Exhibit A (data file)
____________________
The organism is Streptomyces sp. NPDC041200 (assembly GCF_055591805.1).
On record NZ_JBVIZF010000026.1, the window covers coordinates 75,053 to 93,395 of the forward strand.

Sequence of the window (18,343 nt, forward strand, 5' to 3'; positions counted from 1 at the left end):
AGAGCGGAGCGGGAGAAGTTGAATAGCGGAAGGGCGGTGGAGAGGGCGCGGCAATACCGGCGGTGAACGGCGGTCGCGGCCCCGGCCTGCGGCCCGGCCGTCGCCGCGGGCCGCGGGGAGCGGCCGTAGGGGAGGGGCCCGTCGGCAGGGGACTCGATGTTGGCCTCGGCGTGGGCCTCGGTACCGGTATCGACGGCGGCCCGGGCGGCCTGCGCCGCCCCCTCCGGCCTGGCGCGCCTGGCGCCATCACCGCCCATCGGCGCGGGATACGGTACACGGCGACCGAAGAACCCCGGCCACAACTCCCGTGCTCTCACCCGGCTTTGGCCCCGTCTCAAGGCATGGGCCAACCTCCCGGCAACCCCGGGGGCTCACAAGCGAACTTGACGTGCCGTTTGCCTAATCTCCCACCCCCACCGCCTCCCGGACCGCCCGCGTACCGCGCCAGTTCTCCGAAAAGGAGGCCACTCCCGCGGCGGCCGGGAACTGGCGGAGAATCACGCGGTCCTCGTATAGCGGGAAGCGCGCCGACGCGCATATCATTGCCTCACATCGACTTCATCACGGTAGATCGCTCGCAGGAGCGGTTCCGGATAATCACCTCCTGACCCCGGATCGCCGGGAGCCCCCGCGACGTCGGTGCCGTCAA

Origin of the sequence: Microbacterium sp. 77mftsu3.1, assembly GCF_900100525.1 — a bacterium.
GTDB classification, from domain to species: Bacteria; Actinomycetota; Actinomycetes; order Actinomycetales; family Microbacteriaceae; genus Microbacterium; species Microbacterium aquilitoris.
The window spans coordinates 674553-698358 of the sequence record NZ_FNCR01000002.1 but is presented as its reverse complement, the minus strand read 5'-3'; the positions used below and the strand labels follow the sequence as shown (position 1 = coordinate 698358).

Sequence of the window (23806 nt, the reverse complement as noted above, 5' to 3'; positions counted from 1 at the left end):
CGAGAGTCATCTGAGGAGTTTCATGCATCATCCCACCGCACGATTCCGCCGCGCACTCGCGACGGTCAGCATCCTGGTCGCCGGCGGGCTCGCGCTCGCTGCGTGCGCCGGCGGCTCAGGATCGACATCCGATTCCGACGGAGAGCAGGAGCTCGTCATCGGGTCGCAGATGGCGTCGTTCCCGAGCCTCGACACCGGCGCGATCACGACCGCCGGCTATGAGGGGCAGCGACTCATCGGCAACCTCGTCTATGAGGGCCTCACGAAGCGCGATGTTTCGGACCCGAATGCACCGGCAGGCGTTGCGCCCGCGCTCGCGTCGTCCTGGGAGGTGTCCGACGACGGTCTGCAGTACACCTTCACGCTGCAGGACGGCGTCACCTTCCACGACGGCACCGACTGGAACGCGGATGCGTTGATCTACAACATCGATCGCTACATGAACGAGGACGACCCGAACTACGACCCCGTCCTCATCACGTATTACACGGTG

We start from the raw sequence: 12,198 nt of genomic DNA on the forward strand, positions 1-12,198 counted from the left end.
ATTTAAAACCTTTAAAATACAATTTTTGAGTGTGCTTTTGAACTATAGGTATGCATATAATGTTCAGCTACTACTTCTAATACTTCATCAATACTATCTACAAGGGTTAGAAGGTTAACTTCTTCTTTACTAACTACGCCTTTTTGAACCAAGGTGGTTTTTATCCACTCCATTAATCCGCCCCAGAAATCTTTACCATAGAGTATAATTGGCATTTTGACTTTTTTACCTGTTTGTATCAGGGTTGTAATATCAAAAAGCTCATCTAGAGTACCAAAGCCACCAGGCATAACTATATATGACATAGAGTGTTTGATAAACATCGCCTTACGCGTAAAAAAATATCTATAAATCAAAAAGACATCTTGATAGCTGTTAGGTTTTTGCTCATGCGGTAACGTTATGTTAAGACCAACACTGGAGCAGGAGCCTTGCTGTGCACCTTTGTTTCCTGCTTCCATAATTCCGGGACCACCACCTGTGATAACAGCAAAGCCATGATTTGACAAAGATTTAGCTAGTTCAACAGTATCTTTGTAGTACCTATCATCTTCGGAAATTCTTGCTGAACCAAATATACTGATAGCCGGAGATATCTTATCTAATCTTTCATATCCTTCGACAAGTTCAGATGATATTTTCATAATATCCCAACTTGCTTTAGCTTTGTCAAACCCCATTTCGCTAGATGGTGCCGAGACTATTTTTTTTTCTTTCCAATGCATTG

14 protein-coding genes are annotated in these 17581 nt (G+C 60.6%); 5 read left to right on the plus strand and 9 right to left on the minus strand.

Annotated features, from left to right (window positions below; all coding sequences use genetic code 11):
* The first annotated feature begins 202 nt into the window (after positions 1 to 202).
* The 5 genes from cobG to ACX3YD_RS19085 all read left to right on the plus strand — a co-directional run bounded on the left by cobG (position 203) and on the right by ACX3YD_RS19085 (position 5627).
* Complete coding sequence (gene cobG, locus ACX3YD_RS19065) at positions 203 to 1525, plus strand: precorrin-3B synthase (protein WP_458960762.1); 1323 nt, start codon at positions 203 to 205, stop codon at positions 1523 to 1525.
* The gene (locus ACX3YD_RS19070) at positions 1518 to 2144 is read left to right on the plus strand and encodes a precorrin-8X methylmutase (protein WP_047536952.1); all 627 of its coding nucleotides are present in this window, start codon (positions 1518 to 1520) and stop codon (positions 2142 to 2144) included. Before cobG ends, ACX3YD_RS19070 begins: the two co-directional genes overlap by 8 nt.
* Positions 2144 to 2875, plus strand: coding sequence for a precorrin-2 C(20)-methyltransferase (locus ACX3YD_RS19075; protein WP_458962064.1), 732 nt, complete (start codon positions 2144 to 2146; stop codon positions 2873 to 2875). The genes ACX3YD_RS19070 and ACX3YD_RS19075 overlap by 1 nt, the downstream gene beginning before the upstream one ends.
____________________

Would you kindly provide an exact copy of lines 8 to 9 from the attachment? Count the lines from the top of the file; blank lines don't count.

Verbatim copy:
Sequence of the window (23806 nt, the reverse complement as noted above, 5' to 3'; positions counted from 1 at the left end):
CGAGAGTCATCTGAGGAGTTTCATGCATCATCCCACCGCACGATTCCGCCGCGCACTCGCGACGGTCAGCATCCTGGTCGCCGGCGGGCTCGCGCTCGCTGCGTGCGCCGGCGGCTCAGGATCGACATCCGATTCCGACGGAGAGCAGGAGCTCGTCATCGGGTCGCAGATGGCGTCGTTCCCGAGCCTCGACACCGGCGCGATCACGACCGCCGGCTATGAGGGGCAGCGACTCATCGGCAACCTCGTCTATGAGGGCCTCACGAAGCGCGATGTTTCGGACCCGAATGCACCGGCAGGCGTTGCGCCCGCGCTCGCGTCGTCCTGGGAGGTGTCCGACGACGGTCTGCAGTACACCTTCACGCTGCAGGACGGCGTCACCTTCCACGACGGCACCGACTGGAACGCGGATGCGTTGATCTACAACATCGATCGCTACATGAACGAGGACGACCCGAACTACGACCCCGTCCTCATCACGTATTACACGGTG